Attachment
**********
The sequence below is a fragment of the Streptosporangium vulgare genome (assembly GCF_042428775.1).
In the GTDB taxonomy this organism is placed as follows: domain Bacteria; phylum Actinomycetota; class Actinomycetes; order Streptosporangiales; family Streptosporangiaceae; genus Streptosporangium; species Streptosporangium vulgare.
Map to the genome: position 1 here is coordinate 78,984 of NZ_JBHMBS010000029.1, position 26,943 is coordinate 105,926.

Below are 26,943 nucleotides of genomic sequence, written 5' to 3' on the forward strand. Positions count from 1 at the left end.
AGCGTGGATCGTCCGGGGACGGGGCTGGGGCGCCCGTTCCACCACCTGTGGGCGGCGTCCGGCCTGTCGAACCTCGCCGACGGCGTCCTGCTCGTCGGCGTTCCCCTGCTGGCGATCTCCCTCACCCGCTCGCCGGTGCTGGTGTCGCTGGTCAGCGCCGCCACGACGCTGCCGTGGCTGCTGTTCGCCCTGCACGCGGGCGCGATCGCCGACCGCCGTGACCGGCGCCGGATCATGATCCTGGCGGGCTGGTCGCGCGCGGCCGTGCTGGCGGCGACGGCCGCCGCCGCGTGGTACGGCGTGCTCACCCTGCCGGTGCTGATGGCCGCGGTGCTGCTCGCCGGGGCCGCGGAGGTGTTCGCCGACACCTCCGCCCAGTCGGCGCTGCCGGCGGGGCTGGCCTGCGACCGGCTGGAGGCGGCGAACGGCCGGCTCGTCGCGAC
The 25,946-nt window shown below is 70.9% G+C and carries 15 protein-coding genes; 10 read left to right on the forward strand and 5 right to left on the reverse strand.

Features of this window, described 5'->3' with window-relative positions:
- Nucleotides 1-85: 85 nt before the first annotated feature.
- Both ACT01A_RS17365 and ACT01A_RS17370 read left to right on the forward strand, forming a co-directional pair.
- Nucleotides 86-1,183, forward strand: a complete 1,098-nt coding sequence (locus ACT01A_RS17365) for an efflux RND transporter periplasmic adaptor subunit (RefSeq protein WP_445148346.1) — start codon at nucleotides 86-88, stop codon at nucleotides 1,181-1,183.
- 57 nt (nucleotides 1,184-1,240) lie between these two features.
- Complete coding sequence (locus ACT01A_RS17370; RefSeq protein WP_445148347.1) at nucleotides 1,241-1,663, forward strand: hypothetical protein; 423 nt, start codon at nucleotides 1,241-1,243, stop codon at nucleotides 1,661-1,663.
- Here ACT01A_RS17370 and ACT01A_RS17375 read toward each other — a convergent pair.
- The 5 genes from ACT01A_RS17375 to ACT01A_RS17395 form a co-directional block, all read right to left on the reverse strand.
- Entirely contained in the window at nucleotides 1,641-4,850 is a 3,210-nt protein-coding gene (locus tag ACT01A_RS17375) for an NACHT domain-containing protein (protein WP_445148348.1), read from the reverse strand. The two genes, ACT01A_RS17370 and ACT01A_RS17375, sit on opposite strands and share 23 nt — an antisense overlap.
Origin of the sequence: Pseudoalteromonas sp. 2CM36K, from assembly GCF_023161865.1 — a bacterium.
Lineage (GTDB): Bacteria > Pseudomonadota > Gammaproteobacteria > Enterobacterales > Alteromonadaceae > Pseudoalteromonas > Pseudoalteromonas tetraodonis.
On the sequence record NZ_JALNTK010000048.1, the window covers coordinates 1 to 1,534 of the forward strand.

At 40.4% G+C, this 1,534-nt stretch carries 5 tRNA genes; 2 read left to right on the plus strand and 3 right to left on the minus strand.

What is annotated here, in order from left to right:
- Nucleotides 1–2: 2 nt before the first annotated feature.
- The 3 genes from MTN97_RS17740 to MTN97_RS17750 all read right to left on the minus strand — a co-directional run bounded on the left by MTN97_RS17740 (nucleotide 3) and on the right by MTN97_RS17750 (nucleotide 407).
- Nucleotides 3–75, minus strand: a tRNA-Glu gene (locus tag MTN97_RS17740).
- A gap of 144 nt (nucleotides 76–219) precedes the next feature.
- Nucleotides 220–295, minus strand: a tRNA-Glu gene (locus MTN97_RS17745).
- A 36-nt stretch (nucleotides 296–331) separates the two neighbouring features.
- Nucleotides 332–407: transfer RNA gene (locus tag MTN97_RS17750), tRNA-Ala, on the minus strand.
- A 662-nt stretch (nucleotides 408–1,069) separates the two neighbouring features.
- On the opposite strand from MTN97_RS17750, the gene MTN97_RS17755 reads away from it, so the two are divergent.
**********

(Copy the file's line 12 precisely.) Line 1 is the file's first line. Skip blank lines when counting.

- Complete coding sequence (locus ACT01A_RS17370; RefSeq protein WP_445148347.1) at nucleotides 1,241-1,663, forward strand: hypothetical protein; 423 nt, start codon at nucleotides 1,241-1,243, stop codon at nucleotides 1,661-1,663.